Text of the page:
What is a VPN?
The Internet is an incredible thing. Computers around the planet can communicate with each other through it. However, the Internet is public space. And in public spaces, bad things can sometimes happen. That’s why we have private space, which we can secure and trust. But how can private space be created among widely separated computers, which can only reach each other through the Internet?
Virtual private network (VPN) connections make that possible. Superficially, they serve as private wormhole tunnels through the Internet. We’ll unpack that description shortly. In any case, whatever VPNs actually are, they are used primarily in two ways. First, organizations and groups use VPNs to securely interconnect widespread locations. Second, they use VPNs to enable secure access by remote staff and customers.
This article focuses on VPN services, which provide enhanced security and privacy to their users. By default, users reach the Internet directly through Internet Service Provider (ISP) gateways, which they typically reach through dialup, DSL, cable, fiber, LTE or WiFi:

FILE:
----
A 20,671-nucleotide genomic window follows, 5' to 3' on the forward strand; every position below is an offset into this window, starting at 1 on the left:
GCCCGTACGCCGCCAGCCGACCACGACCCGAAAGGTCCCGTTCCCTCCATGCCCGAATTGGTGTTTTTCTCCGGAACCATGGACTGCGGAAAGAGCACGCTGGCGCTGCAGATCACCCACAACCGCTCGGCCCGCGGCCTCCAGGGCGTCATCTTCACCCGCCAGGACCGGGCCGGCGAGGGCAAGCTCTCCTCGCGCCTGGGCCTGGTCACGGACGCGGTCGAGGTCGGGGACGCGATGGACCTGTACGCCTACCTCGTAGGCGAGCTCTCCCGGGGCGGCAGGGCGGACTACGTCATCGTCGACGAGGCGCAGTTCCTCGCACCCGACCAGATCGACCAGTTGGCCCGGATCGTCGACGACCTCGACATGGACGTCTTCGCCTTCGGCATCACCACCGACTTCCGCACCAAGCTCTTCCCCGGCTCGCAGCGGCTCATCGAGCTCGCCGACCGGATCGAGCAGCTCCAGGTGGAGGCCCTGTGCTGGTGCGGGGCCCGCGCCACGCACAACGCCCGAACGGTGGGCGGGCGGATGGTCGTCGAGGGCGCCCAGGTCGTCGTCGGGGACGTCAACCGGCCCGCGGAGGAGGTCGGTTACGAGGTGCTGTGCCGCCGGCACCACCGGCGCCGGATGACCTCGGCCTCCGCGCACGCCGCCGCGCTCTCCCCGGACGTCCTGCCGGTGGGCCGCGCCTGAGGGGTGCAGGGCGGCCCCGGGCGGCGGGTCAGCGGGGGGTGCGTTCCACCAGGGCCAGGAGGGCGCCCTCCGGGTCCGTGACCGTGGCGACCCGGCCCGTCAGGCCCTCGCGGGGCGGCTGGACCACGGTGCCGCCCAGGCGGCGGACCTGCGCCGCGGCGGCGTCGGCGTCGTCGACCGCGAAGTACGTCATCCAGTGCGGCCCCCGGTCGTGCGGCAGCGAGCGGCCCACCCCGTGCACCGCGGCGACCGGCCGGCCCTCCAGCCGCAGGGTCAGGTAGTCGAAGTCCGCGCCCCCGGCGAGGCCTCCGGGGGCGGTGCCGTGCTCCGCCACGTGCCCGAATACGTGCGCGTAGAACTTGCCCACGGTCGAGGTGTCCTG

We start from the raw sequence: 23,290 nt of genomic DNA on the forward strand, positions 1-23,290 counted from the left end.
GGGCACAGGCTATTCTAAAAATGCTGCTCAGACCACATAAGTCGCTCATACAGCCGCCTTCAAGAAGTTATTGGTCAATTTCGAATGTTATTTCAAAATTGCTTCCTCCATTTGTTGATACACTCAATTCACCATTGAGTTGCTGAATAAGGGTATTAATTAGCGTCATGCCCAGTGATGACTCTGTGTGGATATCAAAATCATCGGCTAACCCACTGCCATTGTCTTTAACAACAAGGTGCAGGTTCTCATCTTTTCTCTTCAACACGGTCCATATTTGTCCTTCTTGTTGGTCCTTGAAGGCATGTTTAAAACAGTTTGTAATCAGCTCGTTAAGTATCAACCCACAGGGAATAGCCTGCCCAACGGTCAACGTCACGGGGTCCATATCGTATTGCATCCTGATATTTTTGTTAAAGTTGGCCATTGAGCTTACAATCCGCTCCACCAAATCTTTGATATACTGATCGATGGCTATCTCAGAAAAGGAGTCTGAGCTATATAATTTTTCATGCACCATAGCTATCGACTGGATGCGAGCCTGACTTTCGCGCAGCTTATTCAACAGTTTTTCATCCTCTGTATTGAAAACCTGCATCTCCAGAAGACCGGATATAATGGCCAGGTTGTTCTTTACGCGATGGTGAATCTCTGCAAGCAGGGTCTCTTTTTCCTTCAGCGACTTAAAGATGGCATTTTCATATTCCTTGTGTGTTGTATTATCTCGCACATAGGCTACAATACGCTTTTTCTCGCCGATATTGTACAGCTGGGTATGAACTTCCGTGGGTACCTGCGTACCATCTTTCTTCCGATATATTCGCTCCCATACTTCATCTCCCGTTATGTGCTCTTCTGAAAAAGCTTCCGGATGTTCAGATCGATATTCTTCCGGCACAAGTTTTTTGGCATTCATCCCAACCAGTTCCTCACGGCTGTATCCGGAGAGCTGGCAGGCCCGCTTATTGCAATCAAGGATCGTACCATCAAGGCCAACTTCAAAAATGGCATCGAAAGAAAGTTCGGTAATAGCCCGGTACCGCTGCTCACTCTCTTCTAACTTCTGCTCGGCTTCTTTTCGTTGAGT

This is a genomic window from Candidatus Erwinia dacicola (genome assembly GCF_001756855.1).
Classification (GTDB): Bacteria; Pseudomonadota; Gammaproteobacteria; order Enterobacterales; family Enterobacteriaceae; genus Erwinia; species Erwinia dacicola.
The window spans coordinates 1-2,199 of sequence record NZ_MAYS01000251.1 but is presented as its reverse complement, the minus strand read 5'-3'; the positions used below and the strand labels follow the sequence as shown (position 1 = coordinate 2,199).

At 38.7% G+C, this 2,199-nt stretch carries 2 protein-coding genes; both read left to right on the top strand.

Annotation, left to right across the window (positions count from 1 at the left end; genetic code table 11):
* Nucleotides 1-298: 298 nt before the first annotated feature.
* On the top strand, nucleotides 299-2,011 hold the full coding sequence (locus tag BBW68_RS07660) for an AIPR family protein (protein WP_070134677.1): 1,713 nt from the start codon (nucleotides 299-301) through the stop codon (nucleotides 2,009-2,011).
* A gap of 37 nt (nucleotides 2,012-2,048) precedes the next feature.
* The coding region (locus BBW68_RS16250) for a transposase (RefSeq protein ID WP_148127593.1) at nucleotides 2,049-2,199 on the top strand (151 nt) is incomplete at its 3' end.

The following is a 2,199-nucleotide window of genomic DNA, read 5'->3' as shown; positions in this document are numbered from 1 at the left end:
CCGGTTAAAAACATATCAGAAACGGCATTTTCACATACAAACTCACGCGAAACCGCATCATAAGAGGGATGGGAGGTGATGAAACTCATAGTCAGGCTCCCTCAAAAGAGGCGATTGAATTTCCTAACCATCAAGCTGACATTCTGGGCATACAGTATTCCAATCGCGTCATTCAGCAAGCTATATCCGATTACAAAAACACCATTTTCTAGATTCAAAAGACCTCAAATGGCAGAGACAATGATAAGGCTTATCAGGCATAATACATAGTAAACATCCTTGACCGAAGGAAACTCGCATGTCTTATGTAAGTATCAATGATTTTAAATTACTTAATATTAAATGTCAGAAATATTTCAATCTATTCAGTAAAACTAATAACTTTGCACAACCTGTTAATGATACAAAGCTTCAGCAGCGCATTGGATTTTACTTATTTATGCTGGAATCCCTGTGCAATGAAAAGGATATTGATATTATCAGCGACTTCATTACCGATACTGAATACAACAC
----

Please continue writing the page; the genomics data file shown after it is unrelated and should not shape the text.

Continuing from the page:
ISPs know what sites users are accessing. They can see and modify all content that’s not end-to-end encrypted. For example, they can add tracking supercookies. They can also block or throttle traffic, based on destination, traffic type, aggregate bandwidth usage, or whatever.
Those concerns are not problematic, as long as ISPs are serving their users’ interests, respecting their privacy, and adequately securing their networks. But they do become problematic when ISPs act against users’ interests. For example, governments may pressure ISPs to block access to certain sites. They may require ISPs to log and report online activity. ISPs may even provide full-traffic intercept capability.
VPN services route their users’ Internet traffic through private tunnels to remote exit servers:
There’s nothing private beyond the exit server, just the Internet. Still, VPN services protect their users in three main ways. First, they protect users from voyeurs, trackers, hackers, censors and other adversaries who can access networks between the user and the VPN service. Such adversaries can detect the VPN tunnel, and they can measure traffic volume. They can block the tunnel, but it’s all or none. And they can’t see, modify or specifically block any traffic inside the tunnel, whether it’s end-to-end encrypted or not.